Scholars skeptical on Japan apology
Updated: 2015-03-19 10:39
By DONG LESHUO and HUA SHENGDUN in Washington(China Daily USA)
(From left) Zheng Wang, director of the Center for Peace and Conflict Studies and associate professor at Seton Hall University; Gil Rozman, former Wilson Center fellow and professor at Princeton University; Ji-Yong Lee, assistant professor of international relations at American University and the C.W. Lim and Korea Foundation professor of Korean Studies; and Tatsushu Arai, fellow of the Center for Peacemaking Practice at George Mason University School for Conflict Analysis and Resolution and associate professor at the School for International Training Graduate Institute, talk about Japan and the Asia Pacific on the 70th Anniversary of the end of the WWII at the Wilson Center on Wednesday. Sheng Yang / for China Daily.
While East Asia awaits Japanese Prime Minister Shinzo Abe's statement this summer to mark the 70th anniversary of the end of World War II, some scholars in the United States doubt whether he will issue a sincere apology.
At the Wilson Center on Wednesday, Chinese, Japanese and Korean scholars discussed the challenges of reconciliation between Japan and other Asian countries as the anniversary nears.
"We should not hold a high expectation that there will be a message of sincere apology in Abe's statement,"Zheng Wang, an associate professorat the School of Diplomacy and International Relations at Seton Hall University, told China Daily.
"Abe actually appointed a 16-member committee to work on the speech," Wang said. "And some of them do think they should apologize. It (the speech) may touch on the issue, but the language will not improve much."
China and South Korea have been paying close attention to whether Abe will uphold Prime Minister Tomiichi Murayama's 1995 apology for the "tremendous damage and suffering" Japan caused to people across Asia during the Pacific war.
Wang said a recent public opinion survey conducted by an international organization showed that the main reason some Chinese dislike Japan is the "lack of a sincere apology" on the war.
"My own view is consistent with the majority of the Japanese public, and that says acknowledgement of aggression, apology, remorse should be forthcoming and explicit,"said Tatsushi Arai, a fellowat George Mason University's School for Conflict Analysis and Resolution.
"Tokyo wants to move beyond historical issues and move on to other things," but "reconciliation in future-oriented relationships is only possible when it goes through history," said Ji-Young Lee, assistant professor at the School of International Service at American University. "The future builds from the past," she added.
"History is like religion for the Chinese,"Wang said.
Lee said "the bar of apology for Koreans is high" too.
Arai believes a "robust platform" should be created in which multiple voices, sources and channels could be heard.
"(The question is) do we want to hear different perspectives even if you don't accept the people who are very shy about talking about the comfort women in Japan?" Arai said.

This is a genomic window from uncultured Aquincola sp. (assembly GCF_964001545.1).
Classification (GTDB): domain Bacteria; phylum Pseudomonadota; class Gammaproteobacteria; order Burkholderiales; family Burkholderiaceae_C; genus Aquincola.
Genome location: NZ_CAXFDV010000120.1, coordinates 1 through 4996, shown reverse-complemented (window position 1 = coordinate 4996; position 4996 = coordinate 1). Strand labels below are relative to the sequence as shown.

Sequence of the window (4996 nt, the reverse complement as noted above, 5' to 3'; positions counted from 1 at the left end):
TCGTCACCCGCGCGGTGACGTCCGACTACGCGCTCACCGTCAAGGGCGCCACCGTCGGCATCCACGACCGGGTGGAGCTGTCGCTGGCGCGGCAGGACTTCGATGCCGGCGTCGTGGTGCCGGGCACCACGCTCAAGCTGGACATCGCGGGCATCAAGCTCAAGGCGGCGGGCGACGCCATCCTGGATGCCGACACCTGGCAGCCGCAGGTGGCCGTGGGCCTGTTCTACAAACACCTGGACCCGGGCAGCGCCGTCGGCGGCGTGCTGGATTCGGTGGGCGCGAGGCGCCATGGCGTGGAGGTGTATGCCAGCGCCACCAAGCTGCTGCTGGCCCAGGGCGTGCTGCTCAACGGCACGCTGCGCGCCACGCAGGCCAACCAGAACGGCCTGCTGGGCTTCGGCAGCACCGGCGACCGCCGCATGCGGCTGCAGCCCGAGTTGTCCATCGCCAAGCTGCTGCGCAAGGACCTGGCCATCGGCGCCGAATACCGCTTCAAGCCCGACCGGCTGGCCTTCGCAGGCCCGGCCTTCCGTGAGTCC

"That debate cannot be settled so easily," he said. "There appears to be so little context of deep empathy. This is why the discussion has become so important."
Gil Rozman, former Wilson Center fellow, editor-in-chief of The Asan Forum and professor at Princeton University, said 2015 could be a "very difficult year, when retribution looks much more likely than reconciliation".
Wangsaid "attitude is more important than words".
Lee concluded that "going past history is not working".
Rozman believes the main role for the US is to "try to build a foundation for reconciliation, and in that case, the rebalance to Asia should be complemented by a vision for Asia".
"What the US worries about is revisionist thinking in each country become more entrenched," he said.
Chinese Premier Li Keqiang said on March 15 that if Japanese leaders could face history squarely, China's relations with Japan could improve, according to Xinhua.
"The current difficulties in China-Japan relations relate to the attitude toward history, and it is the responsibility of national leaders to face up to their countries' past," Li said at a press conference after the third session of China's 12th National People's Congress in Beijing on March 15.
"Should Japanese leaders correct their stance on history and maintain it that way, there would be new opportunities for China and Japan to improve their relations," he said.
Yohei Kono, 78, a former deputy prime minister of Japan, said Abe should stand by the World War II apologies, although with "nationalist voices growing louder in recent years, there have been calls from within Abe's governing Liberal Democratic Party to discard the old language", according to The New York Times.
Kono urged that when Abe commemorates the anniversary, he should "repeat past expressions of remorse over Japan's wartime aggression and abuses" to "avoid being accused of revisionism", the report said.
As long as Japan's leaders continue living in the past of the "devastated and discredited empire", they will "struggle to prepare their country for its future", The Washington Post said earlier.
Sheng Yang contributed to the story.
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